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Players who bust will be more of a detriment to fantasy teams this year, as there will be little time to find effective replacements.
Here is a handful of players whom I am steering clear of.
Jacob deGrom, SP (Mets)
deGrom may be the best pitcher in baseball, but I’m still staying away from him at his current draft cost of a first-round pick. Like all National League hurlers, the right-hander will be negatively impacted in three categories (SO, ERA, WHIP) by the addition of the DH. And my guess is that the Mets are below average among the 10 teams who will comprise the Eastern schedule. I currently have deGrom ranked as my fourth overall starter, and as someone who should barely squeak into Round 2.
Mike Trout, OF (Angels)
Like deGrom, Trout is an unquestioned talent who simply does not warrant his current ADP. The best player in baseball is going to miss anywhere from 5-12 percent of the season for the birth of his child, which would be the equivalent of 8-19 games in a regular year. Additionally, there is a chance that Trout could remain away from the team for an extended period. He won’t be a bust by any stretch, but Trout will fall short of expectations when he swipes fewer than five bags and misses several games.
Matt Olson, 1B (A’s)
I’m starting to sound like a broken record, but Olson is the third straight player on this list whom I really like from a talent perspective. Still, power hitters are abundantly available in 2020 drafts, and Olson is set to wage an uphill battle from a park-factors perspective. The slugger owns a career .911 OPS on the road in comparison to a less-eye-popping .800 mark at his pitcher-friendly home venue. And his road matchups this year are almost entirely comprised of offense-suppressing stadiums. Olson has a rich ADP, and I can’t justify the investment.
Pete Alonso, 1B (Mets)
The research I completed during baseball’s hiatus strongly suggested that fantasy managers should be cautious with players who are coming off elite power seasons. Alonso is one such risky slugger, as he has just one year under his belt and enjoyed a 30.6 percent HR/FB rate as a rookie. Additionally, Alonso will play 67 percent of his games in an NL East division that doesn’t include a single pitching staff that finished in the bottom-10 in ERA last year.
Bryan Reynolds, OF (Pirates)
Reynolds’ 2019 fantasy value was fueled by a lofty .314 average that came mainly from a .387 BABIP. The 25-year-old lacks great contact skills (22.2 percent strikeout rate), and he should hit at least 30-50 points lower this year. Armed with below-average power and minimal speed (16 HR, 3 SB in 2019), Reynolds will also be hurt by playing so many divisional games on a club that is by far the weakest in the NL Central.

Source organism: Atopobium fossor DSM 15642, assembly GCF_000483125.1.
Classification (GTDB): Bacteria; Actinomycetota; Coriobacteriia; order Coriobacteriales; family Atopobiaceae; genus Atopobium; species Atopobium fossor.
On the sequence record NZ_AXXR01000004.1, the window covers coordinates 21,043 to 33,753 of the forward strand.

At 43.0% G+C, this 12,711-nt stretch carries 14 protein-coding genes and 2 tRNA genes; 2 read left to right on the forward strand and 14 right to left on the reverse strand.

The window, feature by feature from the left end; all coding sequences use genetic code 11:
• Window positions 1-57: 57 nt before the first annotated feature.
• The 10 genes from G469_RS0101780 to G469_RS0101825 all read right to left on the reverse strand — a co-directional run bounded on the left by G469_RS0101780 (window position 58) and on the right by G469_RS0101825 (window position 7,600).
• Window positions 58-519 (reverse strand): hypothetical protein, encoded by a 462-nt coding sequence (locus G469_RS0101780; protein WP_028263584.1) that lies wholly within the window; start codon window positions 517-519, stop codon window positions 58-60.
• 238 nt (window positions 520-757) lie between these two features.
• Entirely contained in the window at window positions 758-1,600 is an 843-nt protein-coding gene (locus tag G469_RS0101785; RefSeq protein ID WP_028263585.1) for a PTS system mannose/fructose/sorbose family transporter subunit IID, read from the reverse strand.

Mike Soroka, SP (Atlanta)
Although Soroka is coming off an excellent rookie season (2.68 ERA, 1.11 WHIP), there are statistical reasons to expect a sophomore slump. The right-hander enjoyed a .280 BABIP, which is a low mark for a groundball pitcher. His 79.9 percent strand rate is also a favorable mark, especially for someone without overpowering stuff.
Soroka is going to leave fantasy managers wanting for more in the strikeouts category (7.3 K/9 rate), and there is no guarantee that his ratios will be better than average.
Robbie Ray, SP (D-backs)
Fantasy managers continue to have a strange fascination with Ray, who is a helpful asset in just one category. The southpaw excels with whiffs (career 11.1 K/9 rate), but his lifetime 4.11 ERA and 1.35 WHIP paint an accurate picture of someone who can’t keep the bases clean and consistently struggles with his ratios and innings pitched. Ray’s habit of getting into jams makes him one of the Senior Circuit hurlers who is most adversely impacted by not being able to count on the pitcher’s spot as a nearly automatic out.
Ken Giles, RP (Blue Jays)
Giles would have been traded last summer if not for an injury in July. The closer is now heading into the final year of his contract, and he is among the players most likely to be dealt in late August if his team is out of the race. The guess here is that the Blue Jays are not ready to contend, meaning that Giles will spend more than half of this abbreviated season on another club. And there is a significant chance that a contending team will slide the right-hander into a setup role. I need more job security than Giles can provide from a closer with a significant draft price.
Hyun-Jin Ryu, SP (Blue Jays)
Ryu was already hard-pressed to maintain his career 2.98 ERA and 1.16 WHIP after leaving the Dodgers pitcher-friendly system and signing with a Blue Jays organization that has traditionally been known more for scoring runs than limiting them. And the southpaw was dealt another blow when the schedule-maker set Toronto’s 2020 slate.
The Jays will play 46 of their 60 games at offense-inducing venues, with 12 of their other contests coming on the road against productive lineups (ATL, WSH, TB). The odds are high that Ryu will not have any substantially favorable matchups this year.